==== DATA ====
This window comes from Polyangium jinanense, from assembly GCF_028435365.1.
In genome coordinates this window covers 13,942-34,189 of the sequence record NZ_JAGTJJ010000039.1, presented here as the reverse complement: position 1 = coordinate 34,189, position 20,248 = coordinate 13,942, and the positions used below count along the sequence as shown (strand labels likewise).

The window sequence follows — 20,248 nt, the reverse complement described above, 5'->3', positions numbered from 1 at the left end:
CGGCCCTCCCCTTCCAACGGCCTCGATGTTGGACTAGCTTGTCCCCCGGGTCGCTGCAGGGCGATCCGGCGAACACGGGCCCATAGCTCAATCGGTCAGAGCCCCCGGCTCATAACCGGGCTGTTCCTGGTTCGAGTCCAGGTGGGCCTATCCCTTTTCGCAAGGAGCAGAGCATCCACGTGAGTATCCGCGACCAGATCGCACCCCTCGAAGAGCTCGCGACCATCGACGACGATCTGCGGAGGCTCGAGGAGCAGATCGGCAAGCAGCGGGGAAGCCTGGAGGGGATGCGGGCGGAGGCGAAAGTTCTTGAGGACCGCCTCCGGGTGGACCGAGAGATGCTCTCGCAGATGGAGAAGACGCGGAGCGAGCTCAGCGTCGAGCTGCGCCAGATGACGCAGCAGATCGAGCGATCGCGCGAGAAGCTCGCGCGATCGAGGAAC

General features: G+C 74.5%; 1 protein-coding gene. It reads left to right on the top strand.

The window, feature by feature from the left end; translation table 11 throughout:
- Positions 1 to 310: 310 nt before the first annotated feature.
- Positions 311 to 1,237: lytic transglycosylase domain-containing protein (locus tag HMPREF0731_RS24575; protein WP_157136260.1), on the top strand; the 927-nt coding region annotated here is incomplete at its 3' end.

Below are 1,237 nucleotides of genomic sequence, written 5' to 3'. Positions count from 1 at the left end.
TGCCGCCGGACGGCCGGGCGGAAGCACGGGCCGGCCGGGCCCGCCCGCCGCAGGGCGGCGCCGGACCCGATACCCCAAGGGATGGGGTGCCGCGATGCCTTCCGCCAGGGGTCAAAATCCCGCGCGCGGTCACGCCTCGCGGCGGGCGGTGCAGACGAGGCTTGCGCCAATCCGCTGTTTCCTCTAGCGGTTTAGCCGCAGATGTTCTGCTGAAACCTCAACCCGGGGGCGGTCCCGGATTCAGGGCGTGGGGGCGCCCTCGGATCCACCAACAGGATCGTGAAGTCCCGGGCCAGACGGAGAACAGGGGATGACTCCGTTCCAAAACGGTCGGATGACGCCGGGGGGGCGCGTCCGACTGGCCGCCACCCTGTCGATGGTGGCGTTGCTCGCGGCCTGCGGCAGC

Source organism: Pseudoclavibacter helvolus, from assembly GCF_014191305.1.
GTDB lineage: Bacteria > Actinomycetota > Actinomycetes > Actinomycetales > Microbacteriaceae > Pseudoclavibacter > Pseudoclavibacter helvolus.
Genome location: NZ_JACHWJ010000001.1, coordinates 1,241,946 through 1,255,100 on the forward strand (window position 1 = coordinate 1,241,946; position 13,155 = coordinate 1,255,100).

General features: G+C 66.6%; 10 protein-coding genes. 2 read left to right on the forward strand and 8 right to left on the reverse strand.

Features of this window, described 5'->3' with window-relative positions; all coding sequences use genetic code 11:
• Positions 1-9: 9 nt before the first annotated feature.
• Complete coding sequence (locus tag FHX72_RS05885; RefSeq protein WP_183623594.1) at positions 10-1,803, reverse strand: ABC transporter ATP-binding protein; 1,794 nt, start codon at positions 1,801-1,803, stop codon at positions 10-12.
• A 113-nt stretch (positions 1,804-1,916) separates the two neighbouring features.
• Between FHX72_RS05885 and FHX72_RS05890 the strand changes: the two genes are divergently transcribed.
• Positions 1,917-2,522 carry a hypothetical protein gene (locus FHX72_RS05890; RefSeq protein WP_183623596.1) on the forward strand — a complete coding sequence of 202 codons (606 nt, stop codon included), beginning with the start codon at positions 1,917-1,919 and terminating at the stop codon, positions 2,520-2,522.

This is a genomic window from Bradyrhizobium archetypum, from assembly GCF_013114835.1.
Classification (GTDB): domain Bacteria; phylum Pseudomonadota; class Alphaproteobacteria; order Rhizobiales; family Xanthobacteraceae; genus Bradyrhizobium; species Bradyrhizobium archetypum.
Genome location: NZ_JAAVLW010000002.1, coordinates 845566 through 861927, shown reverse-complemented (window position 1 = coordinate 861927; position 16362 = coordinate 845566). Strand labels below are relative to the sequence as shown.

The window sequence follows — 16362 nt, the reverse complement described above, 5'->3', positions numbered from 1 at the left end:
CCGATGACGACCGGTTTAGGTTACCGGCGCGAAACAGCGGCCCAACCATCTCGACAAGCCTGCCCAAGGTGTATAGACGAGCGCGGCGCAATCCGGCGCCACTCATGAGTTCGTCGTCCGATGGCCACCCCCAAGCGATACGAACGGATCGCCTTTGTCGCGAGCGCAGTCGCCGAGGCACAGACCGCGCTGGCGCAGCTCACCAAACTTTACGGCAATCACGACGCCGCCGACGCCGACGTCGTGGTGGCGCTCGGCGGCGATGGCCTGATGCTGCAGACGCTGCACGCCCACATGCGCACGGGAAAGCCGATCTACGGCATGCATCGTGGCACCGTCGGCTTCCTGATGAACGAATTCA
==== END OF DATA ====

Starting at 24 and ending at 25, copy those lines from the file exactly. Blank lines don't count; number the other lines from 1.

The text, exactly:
The window sequence follows — 16362 nt, the reverse complement described above, 5'->3', positions numbered from 1 at the left end:
CCGATGACGACCGGTTTAGGTTACCGGCGCGAAACAGCGGCCCAACCATCTCGACAAGCCTGCCCAAGGTGTATAGACGAGCGCGGCGCAATCCGGCGCCACTCATGAGTTCGTCGTCCGATGGCCACCCCCAAGCGATACGAACGGATCGCCTTTGTCGCGAGCGCAGTCGCCGAGGCACAGACCGCGCTGGCGCAGCTCACCAAACTTTACGGCAATCACGACGCCGCCGACGCCGACGTCGTGGTGGCGCTCGGCGGCGATGGCCTGATGCTGCAGACGCTGCACGCCCACATGCGCACGGGAAAGCCGATCTACGGCATGCATCGTGGCACCGTCGGCTTCCTGATGAACGAATTCA